Skip to main content

Sign up for our newsletter.

Quality journalism. Progressive values. Direct to your inbox.

People protest in Berlin, Germany, against the planned EU copyright reform. (Photo: Reuters/Hannibal Hanschke)

'Dark Day for Internet Freedom': EU Approves Rules to Create Online Censorship Machine

"Never forget what they did here," tweeted NSA whistleblower Edward Snowden

Jake Johnson

Despite widespread grassroots opposition, the European Parliament Tuesday approved sweeping copyright rules that critics warn will spawn an internet "censorship machine."

NSA whistleblower Edward Snowden decried the vote, tweeting, in German, "Never forget what they did here."

"Outside Europe, friends of the internet will have to brace themselves to push back against copyright maximalists attempting to export this terrible directive to the rest of the world."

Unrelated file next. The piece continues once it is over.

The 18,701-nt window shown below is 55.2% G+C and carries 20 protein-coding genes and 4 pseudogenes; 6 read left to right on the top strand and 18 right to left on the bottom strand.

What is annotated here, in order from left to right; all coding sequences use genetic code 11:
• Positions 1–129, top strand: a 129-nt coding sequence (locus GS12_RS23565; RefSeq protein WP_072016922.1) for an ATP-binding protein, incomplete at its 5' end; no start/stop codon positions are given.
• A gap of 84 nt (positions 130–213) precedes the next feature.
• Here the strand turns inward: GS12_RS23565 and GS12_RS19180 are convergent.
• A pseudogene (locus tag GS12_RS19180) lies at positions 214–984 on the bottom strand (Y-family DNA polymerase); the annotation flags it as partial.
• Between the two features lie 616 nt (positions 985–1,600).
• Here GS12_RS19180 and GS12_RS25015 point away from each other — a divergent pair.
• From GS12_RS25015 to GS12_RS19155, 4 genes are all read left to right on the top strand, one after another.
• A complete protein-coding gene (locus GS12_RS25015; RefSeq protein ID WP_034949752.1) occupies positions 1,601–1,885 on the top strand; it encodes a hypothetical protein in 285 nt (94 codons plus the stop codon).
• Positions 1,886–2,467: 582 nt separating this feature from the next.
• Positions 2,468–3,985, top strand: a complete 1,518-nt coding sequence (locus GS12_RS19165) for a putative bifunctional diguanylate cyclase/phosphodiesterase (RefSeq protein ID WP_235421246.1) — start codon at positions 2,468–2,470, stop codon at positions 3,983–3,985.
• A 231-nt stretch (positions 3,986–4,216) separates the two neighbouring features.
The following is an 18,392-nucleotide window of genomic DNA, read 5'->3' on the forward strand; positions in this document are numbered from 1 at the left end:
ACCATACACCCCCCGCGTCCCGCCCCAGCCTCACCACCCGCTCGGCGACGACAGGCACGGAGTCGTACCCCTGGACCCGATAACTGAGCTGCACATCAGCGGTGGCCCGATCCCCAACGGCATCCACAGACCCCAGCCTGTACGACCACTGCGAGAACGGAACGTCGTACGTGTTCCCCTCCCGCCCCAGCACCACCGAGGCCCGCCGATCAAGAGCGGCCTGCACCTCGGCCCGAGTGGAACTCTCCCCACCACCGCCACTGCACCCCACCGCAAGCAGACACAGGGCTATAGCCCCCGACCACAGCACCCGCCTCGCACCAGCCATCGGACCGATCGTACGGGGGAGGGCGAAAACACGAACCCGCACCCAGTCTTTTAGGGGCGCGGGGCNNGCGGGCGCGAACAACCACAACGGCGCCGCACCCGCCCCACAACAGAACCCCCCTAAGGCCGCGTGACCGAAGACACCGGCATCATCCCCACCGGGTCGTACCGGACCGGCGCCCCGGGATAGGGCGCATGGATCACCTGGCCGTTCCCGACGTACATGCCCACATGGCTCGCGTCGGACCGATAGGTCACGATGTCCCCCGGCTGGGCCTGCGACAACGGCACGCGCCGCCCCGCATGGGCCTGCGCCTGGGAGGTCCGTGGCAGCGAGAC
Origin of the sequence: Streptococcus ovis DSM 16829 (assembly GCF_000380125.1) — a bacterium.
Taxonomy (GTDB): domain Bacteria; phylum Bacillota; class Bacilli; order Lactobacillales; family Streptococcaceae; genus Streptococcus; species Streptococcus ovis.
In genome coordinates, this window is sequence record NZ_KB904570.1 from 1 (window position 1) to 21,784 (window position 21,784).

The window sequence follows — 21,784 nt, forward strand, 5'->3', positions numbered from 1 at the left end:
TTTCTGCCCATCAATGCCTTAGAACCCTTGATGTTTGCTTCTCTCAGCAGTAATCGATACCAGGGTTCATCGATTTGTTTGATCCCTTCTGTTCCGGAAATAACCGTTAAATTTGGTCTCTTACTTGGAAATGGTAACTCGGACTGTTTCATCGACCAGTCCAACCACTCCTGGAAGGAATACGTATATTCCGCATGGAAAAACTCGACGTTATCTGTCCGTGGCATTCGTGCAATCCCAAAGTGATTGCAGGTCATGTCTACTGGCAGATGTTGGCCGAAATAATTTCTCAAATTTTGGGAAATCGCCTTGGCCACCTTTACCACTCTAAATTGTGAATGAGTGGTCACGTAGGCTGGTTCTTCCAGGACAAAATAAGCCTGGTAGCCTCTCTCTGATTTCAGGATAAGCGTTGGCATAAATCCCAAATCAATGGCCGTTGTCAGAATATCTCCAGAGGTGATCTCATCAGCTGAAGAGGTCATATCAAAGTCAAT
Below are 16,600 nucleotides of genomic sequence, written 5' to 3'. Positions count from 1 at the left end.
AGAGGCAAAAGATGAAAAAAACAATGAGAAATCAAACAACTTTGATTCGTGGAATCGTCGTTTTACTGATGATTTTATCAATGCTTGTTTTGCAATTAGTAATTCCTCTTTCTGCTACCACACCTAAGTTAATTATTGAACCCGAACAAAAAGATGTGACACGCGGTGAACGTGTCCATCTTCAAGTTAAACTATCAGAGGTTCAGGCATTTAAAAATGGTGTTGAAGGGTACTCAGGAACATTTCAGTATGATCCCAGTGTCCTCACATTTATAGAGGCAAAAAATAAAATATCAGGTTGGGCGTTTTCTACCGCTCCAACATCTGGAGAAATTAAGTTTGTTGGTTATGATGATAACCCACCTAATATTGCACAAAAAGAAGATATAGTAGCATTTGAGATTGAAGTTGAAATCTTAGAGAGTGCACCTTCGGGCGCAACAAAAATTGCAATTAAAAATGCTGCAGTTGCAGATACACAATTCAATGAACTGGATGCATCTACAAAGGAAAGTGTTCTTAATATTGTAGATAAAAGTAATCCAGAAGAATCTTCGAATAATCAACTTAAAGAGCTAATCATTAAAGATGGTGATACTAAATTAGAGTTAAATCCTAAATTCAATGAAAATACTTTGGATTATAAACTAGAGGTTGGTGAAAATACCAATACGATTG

—Danny O'Brien, Electronic Frontier Foundation

In a blog post, Danny O'Brien—international director of the Electronic Frontier Foundation (EFF)—called passage of the copyright rules "a stunning rejection of the will of five million online petitioners, and over 100,000 protestors this weekend."

"The European Parliament has abandoned common-sense and the advice of academics, technologists, and U.N. human rights experts, and approved the Copyright in the Digital Single Market Directive in its entirety," O'Brien wrote. "There's now little that can stop these provisions from becoming the law of the land across Europe."

Julia Reda, a German member of the European Parliament (MEPs) and outspoken opponent of the copyright directive, said it is a "dark day for internet freedom" after the rules overwhelmingly passed.